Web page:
長野の旅行:スキーやスノーモンキー – Nagano Sightseeing: Skiing & Snow Monkeys

En route to the Tokyo area for a conference, Soeng and I decided to make a weekend pit stop in Nagano.  Although we had only recently been to Sapporo for the snow festival, we weren’t able to meet our skiing quota there.  There are also a number of unique sights that had long drawn my attention, but the distance from where I live had made it neigh impossible to justify going there.  Catching it on the way to three day conference worked perfectly though.

As a former Olympic host city from back in ’98, I was greeted by a thick blanket of snow upon my early morning arrival.  Soeng was fortunate enough to enjoy the night in a hotel room, but the best I could manage was an overnight bus.  After meeting up we scarfed down some Mega Macs at McDonalds and then boarded a train bound for Yudanaka.

The view as we tore across the countryside


We spent the hour ride chatting and taking in the snow covered houses and vineyards.  Yudanaka is a small mountain town famous among tourists for the numerous public baths and Japanese style guesthouses.  Many of the tourists that come here use the town as a sort of entry point  into the Joshinetsu Kogen National Park, which was exactly our intention as well.

Here we checked into the Shimaya Ryokan where we met the quirky hotel owners, dumped our bags, and rode off by bus into the mountains of Japan’s second largest national park.  The aim was to spend the day on the slopes of the Shiga Kogen resort, the largest winter resort in Japan and also the location of a number of the Nagano Olympic events.  Shigan Kogen is 21 separate resorts spread across a number of of mountains and laced with 71 chairlifts.  There is no way to see it all in a day but buying a lift pass grants you access to the whole place.  We only had just the day to make the most of it, so we took a recommendation and spent it onYakebitai.  By the time we left there were still several runs we hadn’t even made it to.

Not my photo, but indeed the view I was enjoying.


Our bus wound up some roads with incredible views out over Nagano as we climbed higher and higher into the mountains and cold.  We arrived at about 11am and were anxious to try our hands at some of Japan’s best skiing, though fearing for our lives we stayed well clear of the Olympic caliber runs.  Once we were both equipped with our gear and boarding passes, we were ready at last to go.  I’m not sure if it has become the standard practice, but this was the first time I’ve ever been issued a card that utilizes a radio frequency to grant me chairlift access. It saved me the hassle of having to show a lift ticket every time and also saved them the need to hire someone to demand it.

Now Soeng had mentioned to me that she was not a strong skier, which is fine, but this wasn’t her first time or anything so I figured that she was selling herself short.  Wrong.  We went on over to the bunny hill for her to practice, but even that proved to be a bit of a challenge.  Having fallen at the top of the ski treadmill, the infants were left to assume she was joking and I took a seat on a nearby bench, knowing that this could very well take some time.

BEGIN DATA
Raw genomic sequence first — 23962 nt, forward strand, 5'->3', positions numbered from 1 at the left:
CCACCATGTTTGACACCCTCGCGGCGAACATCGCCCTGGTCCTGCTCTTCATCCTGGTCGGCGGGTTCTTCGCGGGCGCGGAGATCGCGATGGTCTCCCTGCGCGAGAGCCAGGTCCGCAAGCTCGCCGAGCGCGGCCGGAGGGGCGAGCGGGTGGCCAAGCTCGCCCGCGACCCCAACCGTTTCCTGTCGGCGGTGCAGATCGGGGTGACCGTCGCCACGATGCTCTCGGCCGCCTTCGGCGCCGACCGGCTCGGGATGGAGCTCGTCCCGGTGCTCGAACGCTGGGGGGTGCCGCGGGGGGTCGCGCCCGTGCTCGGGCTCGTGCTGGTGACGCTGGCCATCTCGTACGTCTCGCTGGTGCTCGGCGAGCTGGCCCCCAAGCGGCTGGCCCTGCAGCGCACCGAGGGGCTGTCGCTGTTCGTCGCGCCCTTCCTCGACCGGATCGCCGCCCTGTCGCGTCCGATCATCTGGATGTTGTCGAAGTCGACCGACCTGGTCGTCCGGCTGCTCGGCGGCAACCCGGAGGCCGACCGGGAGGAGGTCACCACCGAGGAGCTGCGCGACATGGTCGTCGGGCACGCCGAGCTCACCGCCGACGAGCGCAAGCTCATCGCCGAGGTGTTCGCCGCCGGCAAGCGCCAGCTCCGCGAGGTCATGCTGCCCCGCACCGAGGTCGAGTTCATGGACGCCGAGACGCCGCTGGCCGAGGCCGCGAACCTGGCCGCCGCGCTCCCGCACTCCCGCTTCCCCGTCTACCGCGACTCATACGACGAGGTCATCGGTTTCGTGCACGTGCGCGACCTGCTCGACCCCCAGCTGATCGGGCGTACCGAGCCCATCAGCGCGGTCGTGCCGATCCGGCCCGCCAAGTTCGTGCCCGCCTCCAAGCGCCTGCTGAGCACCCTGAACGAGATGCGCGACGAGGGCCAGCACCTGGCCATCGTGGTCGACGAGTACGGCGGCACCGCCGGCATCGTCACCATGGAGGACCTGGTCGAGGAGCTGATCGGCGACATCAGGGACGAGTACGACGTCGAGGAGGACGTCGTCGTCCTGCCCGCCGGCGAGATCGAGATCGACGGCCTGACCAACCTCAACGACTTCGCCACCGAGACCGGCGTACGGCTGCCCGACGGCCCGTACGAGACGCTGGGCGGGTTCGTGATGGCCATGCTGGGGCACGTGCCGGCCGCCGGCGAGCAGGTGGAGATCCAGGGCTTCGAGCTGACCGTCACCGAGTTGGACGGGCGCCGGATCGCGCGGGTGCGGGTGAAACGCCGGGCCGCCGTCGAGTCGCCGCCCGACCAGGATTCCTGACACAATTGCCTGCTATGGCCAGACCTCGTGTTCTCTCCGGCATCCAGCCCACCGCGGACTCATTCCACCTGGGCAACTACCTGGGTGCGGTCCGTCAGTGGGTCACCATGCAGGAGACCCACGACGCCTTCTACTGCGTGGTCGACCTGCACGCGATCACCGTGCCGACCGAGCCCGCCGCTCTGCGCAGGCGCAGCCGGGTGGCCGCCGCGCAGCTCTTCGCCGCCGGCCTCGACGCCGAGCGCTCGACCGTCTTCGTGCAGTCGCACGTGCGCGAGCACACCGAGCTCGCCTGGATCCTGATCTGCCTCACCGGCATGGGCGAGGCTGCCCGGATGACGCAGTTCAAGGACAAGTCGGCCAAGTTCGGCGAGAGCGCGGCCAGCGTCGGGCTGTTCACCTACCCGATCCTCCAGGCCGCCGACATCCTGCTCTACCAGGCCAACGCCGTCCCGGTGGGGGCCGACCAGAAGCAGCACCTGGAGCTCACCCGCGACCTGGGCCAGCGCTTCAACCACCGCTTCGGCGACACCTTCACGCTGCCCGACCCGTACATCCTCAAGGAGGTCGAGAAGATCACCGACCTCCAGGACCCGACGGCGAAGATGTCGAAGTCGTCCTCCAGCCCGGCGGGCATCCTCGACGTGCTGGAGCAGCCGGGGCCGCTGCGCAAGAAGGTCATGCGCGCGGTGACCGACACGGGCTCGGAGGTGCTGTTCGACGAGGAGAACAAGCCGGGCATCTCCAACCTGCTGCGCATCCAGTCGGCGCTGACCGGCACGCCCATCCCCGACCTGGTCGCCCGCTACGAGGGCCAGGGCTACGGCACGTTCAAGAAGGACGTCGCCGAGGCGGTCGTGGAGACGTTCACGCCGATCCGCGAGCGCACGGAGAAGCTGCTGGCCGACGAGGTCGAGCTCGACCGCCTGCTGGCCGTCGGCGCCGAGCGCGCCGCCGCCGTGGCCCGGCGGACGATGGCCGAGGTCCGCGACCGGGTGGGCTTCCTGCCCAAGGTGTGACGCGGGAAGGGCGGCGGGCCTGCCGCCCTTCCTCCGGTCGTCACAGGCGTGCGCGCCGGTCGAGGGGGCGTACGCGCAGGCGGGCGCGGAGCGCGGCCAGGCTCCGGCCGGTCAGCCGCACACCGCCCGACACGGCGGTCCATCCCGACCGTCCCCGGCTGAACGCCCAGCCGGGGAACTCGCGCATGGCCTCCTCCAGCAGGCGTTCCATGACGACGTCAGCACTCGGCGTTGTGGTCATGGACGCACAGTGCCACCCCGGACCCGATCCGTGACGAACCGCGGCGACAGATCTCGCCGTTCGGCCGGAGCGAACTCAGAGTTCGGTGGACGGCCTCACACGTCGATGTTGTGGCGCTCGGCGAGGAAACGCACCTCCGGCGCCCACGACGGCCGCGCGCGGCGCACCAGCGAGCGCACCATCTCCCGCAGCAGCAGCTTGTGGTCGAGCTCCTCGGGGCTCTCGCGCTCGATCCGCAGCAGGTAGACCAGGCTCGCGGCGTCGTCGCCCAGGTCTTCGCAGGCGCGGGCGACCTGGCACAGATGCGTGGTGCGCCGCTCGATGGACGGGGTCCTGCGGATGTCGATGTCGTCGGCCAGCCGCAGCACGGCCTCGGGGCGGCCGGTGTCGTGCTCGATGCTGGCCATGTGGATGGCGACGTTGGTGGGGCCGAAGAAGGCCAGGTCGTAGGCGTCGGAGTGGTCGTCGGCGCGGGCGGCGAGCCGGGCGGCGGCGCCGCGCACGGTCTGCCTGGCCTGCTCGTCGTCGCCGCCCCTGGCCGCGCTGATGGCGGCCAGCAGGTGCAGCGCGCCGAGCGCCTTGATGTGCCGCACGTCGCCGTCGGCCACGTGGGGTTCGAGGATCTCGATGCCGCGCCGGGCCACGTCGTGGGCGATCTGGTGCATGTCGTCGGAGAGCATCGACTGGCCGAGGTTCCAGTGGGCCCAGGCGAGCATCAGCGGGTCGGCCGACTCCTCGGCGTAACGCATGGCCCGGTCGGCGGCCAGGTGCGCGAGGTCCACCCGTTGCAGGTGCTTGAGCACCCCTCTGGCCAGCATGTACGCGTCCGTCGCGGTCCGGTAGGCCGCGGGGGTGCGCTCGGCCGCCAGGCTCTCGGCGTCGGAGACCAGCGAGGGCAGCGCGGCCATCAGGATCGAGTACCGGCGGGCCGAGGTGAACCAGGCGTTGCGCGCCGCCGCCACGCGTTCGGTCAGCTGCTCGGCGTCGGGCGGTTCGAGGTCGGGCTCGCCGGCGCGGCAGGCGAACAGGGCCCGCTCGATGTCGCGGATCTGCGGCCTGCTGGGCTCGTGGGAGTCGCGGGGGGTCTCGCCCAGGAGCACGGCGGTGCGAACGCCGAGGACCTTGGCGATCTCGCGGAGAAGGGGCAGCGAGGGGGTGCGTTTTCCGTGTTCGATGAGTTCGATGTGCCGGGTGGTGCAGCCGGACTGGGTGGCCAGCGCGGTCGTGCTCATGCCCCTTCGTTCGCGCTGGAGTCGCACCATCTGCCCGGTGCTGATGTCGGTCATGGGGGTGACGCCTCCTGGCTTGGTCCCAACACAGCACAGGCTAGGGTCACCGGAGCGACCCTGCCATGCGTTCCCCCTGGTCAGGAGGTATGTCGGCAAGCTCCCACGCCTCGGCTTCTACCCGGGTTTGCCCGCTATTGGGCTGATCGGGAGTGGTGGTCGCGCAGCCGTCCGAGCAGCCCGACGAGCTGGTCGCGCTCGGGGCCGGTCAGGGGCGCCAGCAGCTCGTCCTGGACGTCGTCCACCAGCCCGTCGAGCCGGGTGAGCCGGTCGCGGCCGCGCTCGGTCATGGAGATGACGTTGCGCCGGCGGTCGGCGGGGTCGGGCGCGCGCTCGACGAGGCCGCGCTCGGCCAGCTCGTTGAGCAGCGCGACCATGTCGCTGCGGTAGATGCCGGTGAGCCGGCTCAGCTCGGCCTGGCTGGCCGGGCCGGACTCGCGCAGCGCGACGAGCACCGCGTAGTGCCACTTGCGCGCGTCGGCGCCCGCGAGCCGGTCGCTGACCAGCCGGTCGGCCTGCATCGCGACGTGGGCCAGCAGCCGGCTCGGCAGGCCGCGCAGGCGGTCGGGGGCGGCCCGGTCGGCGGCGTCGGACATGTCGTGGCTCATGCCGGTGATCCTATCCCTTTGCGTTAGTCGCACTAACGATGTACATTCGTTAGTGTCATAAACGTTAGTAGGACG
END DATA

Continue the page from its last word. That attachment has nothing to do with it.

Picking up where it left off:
It wasn’t long before she was back upright again and after that she made it down the hill just fine.  She didn’t feel ready to tackle any of the proper runs yet, so we just spent some time using just the grade near the bottom of the mountain to get a feel for the equipment.  When she was ready for the real deal, we went up and took a beginner course that sort of looped around and back to the bottom.  Soeng’s primary issue was controlling her speed, and especially knowing what to do once she had it.  Her instincts seemed to tell her to fall as painlessly as possible.  We went up and down the same run a numerous times, but I could absolutely improvement and that her rate of falls per run was decreasing.

Spirits running high at least


After a few more trips down the same slope, she said that I had paid my dues and was free to go off on my own as she worked on it a bit more.  Of course I wanted to be supportive and help her out, but she insisted I have some fun too.  I was enjoying my time with her of course, but I’m also comfortable with higher speeds and rougher terrain as well and the prospect and challenge of some of the more daunting runs was calling out to me.  I will confess that I wasn’t much of a teacher though, but not for my lack of trying.  It’s just that for me, skiing was something I’ve always been able to do and thinking about what effects tweaking technique and posture might have are beyond me.  Of course I would critique as best I could, but after a fall the only thing I could really think was ”Stop doing that, just don’t fall and be better”, which of course would not be the most useful thing to suggest.

Having bestowed unto her all of what little I actually knew, I took off to explore and see a bit more of the mountain.  I decided to go to the far side and back which required zigzagging a number of lifts and runs.  The whole process took a while and was not helped by my getting lost.  A number of the lifts only go halfway up the mountain and afford access to only a couple other lifts, so getting from Point A to B often necessitated a few different connections and a lot of time in consultation of a map.  One of the lifts was a fully enclosed gondola that took me to the very top of the place, which at 2000m was the longest continuous skiing I’d ever had.  Going down those long runs caused my thighs to absolutely burn though.  When it takes a minute or two its fine, but five minutes or more to go from top to bottom definitely becomes a fitness factor.

This was our mountain for the day, we spent a lot of time on the left side.


I worked my way back to where Soeng was still diligently practicing.  Through sheer determination and refusal to give up, she had made great strides in her ability to turn and had a lot more confidence with her speed.  Falls were not infrequent, but we were ready to level up and more on to something more difficult.  The next run over had a small portion of it set aside as a terrain park where I was able to challenge myself to some jumping while she could content herself with going around it.  We stayed here for another while, both having a lot of fun.  One highlight was a Japanese guy at the lift shouting at me ‘NICE JUMP!’, followed by ‘NICE BLUE JEANS!’  It is probably worth mentioning that I was the only only guy on the mountain in anything less than the best.  Renting snow gear as so many do in this country seems like a waste of money, so I was out there in my jeans and a leather jacket.  There was a bit of a nip, but because I don’t fall much getting wet wasn’t really a concern.